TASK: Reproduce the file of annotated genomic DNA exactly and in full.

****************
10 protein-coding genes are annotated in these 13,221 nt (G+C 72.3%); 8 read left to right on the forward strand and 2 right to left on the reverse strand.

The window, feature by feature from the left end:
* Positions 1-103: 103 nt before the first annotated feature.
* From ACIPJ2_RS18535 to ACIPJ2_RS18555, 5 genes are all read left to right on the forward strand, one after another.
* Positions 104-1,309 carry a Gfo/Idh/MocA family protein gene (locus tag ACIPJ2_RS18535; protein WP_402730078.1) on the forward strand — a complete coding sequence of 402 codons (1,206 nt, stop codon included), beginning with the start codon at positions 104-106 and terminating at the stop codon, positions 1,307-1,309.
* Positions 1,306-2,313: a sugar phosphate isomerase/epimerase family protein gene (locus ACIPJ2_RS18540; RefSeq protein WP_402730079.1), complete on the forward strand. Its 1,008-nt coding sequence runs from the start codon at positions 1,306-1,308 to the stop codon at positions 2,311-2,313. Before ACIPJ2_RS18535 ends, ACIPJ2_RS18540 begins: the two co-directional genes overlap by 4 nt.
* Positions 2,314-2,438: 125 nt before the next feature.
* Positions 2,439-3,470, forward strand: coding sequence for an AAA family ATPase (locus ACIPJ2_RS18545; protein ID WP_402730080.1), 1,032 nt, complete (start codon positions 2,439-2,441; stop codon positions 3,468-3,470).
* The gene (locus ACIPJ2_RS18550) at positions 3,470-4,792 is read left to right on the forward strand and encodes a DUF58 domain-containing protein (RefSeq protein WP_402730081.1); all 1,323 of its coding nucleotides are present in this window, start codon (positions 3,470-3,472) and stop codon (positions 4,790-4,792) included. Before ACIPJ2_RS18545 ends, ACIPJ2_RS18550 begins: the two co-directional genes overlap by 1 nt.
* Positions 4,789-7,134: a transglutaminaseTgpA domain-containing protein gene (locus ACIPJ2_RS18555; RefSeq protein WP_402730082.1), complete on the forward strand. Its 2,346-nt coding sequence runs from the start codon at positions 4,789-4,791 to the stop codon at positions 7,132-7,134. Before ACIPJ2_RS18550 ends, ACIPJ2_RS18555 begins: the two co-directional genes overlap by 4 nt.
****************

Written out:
10 protein-coding genes are annotated in these 13,221 nt (G+C 72.3%); 8 read left to right on the forward strand and 2 right to left on the reverse strand.

The window, feature by feature from the left end:
* Positions 1-103: 103 nt before the first annotated feature.
* From ACIPJ2_RS18535 to ACIPJ2_RS18555, 5 genes are all read left to right on the forward strand, one after another.
* Positions 104-1,309 carry a Gfo/Idh/MocA family protein gene (locus tag ACIPJ2_RS18535; protein WP_402730078.1) on the forward strand — a complete coding sequence of 402 codons (1,206 nt, stop codon included), beginning with the start codon at positions 104-106 and terminating at the stop codon, positions 1,307-1,309.
* Positions 1,306-2,313: a sugar phosphate isomerase/epimerase family protein gene (locus ACIPJ2_RS18540; RefSeq protein WP_402730079.1), complete on the forward strand. Its 1,008-nt coding sequence runs from the start codon at positions 1,306-1,308 to the stop codon at positions 2,311-2,313. Before ACIPJ2_RS18535 ends, ACIPJ2_RS18540 begins: the two co-directional genes overlap by 4 nt.
* Positions 2,314-2,438: 125 nt before the next feature.
* Positions 2,439-3,470, forward strand: coding sequence for an AAA family ATPase (locus ACIPJ2_RS18545; protein ID WP_402730080.1), 1,032 nt, complete (start codon positions 2,439-2,441; stop codon positions 3,468-3,470).
* The gene (locus ACIPJ2_RS18550) at positions 3,470-4,792 is read left to right on the forward strand and encodes a DUF58 domain-containing protein (RefSeq protein WP_402730081.1); all 1,323 of its coding nucleotides are present in this window, start codon (positions 3,470-3,472) and stop codon (positions 4,790-4,792) included. Before ACIPJ2_RS18545 ends, ACIPJ2_RS18550 begins: the two co-directional genes overlap by 1 nt.
* Positions 4,789-7,134: a transglutaminaseTgpA domain-containing protein gene (locus ACIPJ2_RS18555; RefSeq protein WP_402730082.1), complete on the forward strand. Its 2,346-nt coding sequence runs from the start codon at positions 4,789-4,791 to the stop codon at positions 7,132-7,134. Before ACIPJ2_RS18550 ends, ACIPJ2_RS18555 begins: the two co-directional genes overlap by 4 nt.